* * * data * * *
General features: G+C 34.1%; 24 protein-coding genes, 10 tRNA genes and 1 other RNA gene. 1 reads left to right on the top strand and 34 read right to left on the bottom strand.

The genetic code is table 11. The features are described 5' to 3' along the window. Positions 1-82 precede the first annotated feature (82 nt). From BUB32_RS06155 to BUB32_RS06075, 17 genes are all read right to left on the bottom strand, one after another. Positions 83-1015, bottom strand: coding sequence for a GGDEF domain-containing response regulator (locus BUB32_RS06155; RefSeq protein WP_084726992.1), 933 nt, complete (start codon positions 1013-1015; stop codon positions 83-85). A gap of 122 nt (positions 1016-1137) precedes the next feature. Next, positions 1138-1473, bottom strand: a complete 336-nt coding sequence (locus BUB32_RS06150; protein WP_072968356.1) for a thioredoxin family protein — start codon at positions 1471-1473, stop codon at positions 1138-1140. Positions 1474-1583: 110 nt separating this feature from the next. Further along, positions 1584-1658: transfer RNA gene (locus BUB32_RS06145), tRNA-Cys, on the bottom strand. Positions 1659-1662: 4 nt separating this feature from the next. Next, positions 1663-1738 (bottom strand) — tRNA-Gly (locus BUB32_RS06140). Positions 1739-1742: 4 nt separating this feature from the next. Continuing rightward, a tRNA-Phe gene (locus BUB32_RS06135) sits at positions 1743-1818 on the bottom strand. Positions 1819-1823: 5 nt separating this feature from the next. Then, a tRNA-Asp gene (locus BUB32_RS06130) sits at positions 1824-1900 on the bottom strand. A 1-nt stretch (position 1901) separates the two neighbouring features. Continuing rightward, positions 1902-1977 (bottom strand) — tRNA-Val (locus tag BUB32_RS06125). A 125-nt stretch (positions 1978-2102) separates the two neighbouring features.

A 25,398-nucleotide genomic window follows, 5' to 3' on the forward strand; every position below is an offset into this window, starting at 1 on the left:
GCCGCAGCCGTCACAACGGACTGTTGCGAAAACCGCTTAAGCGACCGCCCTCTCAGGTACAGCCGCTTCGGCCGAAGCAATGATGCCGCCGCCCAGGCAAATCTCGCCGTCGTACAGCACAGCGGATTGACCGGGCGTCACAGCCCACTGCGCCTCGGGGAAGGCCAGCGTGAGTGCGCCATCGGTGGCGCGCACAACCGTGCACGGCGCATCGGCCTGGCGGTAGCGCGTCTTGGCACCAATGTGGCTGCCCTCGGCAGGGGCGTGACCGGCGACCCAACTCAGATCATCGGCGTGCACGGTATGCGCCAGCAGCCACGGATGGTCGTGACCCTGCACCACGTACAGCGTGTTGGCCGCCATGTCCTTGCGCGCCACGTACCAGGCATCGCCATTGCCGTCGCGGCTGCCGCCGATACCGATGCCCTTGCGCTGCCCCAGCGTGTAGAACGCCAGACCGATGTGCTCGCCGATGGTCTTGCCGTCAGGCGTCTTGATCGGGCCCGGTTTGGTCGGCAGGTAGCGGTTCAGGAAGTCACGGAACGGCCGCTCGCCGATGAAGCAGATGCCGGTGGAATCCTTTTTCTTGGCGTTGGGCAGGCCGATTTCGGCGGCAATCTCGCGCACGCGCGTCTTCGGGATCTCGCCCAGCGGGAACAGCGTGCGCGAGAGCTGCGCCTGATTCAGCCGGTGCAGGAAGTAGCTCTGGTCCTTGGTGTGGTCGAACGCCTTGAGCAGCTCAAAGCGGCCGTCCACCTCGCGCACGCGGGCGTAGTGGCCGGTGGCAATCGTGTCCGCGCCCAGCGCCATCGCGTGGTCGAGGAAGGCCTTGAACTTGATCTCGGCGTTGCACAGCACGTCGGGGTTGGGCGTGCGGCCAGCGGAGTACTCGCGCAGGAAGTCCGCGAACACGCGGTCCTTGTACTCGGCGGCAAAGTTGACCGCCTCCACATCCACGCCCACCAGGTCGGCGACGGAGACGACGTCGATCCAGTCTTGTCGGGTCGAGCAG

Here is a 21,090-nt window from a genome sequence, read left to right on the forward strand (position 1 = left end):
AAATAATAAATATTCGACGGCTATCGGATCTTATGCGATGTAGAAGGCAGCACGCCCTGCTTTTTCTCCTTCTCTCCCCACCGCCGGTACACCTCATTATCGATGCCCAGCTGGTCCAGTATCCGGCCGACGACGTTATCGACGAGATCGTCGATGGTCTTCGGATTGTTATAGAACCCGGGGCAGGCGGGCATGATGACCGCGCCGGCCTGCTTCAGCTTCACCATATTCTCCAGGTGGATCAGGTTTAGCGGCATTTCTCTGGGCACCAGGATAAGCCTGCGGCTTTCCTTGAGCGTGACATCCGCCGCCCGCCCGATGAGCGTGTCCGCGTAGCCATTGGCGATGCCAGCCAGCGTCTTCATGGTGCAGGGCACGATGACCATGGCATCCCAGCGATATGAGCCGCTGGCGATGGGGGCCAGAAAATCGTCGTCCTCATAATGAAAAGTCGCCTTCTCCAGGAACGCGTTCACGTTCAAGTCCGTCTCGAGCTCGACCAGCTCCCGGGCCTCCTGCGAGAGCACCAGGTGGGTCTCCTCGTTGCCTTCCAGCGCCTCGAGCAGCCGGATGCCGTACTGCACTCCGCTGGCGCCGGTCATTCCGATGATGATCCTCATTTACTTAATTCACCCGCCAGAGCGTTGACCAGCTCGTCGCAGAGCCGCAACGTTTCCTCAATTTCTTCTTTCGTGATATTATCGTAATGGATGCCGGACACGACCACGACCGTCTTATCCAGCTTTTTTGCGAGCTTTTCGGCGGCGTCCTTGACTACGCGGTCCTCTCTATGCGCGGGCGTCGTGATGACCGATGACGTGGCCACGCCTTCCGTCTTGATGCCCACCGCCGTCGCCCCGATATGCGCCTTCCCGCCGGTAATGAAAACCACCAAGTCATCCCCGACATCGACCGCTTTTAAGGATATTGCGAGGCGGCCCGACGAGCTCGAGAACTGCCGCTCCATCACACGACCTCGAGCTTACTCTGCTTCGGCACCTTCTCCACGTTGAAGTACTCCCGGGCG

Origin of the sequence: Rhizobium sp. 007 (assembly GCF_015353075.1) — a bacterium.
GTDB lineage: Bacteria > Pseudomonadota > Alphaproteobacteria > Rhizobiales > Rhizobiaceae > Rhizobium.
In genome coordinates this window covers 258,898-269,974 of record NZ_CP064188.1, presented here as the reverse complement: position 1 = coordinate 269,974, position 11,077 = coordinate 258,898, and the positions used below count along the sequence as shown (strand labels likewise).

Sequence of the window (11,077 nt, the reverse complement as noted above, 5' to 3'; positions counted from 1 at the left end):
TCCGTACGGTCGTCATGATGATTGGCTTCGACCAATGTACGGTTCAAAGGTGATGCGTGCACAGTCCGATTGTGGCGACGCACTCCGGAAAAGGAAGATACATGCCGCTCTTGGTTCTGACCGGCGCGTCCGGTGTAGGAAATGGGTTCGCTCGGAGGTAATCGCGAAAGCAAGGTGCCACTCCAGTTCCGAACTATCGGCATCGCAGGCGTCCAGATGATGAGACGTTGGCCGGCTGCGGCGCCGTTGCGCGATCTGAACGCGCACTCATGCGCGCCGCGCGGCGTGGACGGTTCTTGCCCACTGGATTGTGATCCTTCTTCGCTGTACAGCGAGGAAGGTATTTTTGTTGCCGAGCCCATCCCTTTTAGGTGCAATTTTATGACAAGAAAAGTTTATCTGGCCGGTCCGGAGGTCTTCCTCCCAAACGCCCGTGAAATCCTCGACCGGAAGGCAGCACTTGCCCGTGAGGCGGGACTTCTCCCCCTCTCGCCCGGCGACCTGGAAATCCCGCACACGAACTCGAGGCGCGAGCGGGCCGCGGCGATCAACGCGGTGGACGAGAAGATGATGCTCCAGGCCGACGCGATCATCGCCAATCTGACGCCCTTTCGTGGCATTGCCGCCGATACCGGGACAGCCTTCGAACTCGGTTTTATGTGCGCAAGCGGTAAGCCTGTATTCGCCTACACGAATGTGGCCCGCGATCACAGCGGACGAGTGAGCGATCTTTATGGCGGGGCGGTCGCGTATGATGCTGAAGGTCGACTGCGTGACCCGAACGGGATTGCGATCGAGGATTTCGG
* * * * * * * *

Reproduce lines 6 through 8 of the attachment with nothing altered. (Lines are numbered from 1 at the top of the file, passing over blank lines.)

AAATAATAAATATTCGACGGCTATCGGATCTTATGCGATGTAGAAGGCAGCACGCCCTGCTTTTTCTCCTTCTCTCCCCACCGCCGGTACACCTCATTATCGATGCCCAGCTGGTCCAGTATCCGGCCGACGACGTTATCGACGAGATCGTCGATGGTCTTCGGATTGTTATAGAACCCGGGGCAGGCGGGCATGATGACCGCGCCGGCCTGCTTCAGCTTCACCATATTCTCCAGGTGGATCAGGTTTAGCGGCATTTCTCTGGGCACCAGGATAAGCCTGCGGCTTTCCTTGAGCGTGACATCCGCCGCCCGCCCGATGAGCGTGTCCGCGTAGCCATTGGCGATGCCAGCCAGCGTCTTCATGGTGCAGGGCACGATGACCATGGCATCCCAGCGATATGAGCCGCTGGCGATGGGGGCCAGAAAATCGTCGTCCTCATAATGAAAAGTCGCCTTCTCCAGGAACGCGTTCACGTTCAAGTCCGTCTCGAGCTCGACCAGCTCCCGGGCCTCCTGCGAGAGCACCAGGTGGGTCTCCTCGTTGCCTTCCAGCGCCTCGAGCAGCCGGATGCCGTACTGCACTCCGCTGGCGCCGGTCATTCCGATGATGATCCTCATTTACTTAATTCACCCGCCAGAGCGTTGACCAGCTCGTCGCAGAGCCGCAACGTTTCCTCAATTTCTTCTTTCGTGATATTATCGTAATGGATGCCGGACACGACCACGACCGTCTTATCCAGCTTTTTTGCGAGCTTTTCGGCGGCGTCCTTGACTACGCGGTCCTCTCTATGCGCGGGCGTCGTGATGACCGATGACGTGGCCACGCCTTCCGTCTTGATGCCCACCGCCGTCGCCCCGATATGCGCCTTCCCGCCGGTAATGAAAACCACCAAGTCATCCCCGACATCGACCGCTTTTAAGGATATTGCGAGGCGGCCCGACGAGCTCGAGAACTGCCGCTCCATCACACGACCTCGAGCTTACTCTGCTTCGGCACCTTCTCCACGTTGAAGTACTCCCGGGCG

Origin of the sequence: Rhizobium sp. 007 (assembly GCF_015353075.1) — a bacterium.
GTDB lineage: Bacteria > Pseudomonadota > Alphaproteobacteria > Rhizobiales > Rhizobiaceae > Rhizobium.